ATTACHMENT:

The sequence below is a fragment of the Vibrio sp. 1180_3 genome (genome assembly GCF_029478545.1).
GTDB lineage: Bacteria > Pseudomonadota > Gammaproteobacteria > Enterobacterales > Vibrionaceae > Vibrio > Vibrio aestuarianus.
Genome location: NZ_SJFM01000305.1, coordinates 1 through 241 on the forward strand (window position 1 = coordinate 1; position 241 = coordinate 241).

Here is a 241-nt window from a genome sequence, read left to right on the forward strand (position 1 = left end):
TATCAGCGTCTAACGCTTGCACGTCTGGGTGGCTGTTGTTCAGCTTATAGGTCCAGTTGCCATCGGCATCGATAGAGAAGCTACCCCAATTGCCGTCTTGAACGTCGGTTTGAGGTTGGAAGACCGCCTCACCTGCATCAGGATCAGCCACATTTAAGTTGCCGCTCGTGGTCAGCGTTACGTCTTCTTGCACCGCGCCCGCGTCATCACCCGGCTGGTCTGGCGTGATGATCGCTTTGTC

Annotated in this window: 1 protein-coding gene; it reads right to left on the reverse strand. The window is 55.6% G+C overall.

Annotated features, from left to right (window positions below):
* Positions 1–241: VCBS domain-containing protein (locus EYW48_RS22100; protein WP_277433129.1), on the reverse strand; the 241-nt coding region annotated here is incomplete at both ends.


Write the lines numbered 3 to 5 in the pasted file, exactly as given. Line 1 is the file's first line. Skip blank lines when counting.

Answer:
Genome location: NZ_SJFM01000305.1, coordinates 1 through 241 on the forward strand (window position 1 = coordinate 1; position 241 = coordinate 241).

Here is a 241-nt window from a genome sequence, read left to right on the forward strand (position 1 = left end):
TATCAGCGTCTAACGCTTGCACGTCTGGGTGGCTGTTGTTCAGCTTATAGGTCCAGTTGCCATCGGCATCGATAGAGAAGCTACCCCAATTGCCGTCTTGAACGTCGGTTTGAGGTTGGAAGACCGCCTCACCTGCATCAGGATCAGCCACATTTAAGTTGCCGCTCGTGGTCAGCGTTACGTCTTCTTGCACCGCGCCCGCGTCATCACCCGGCTGGTCTGGCGTGATGATCGCTTTGTC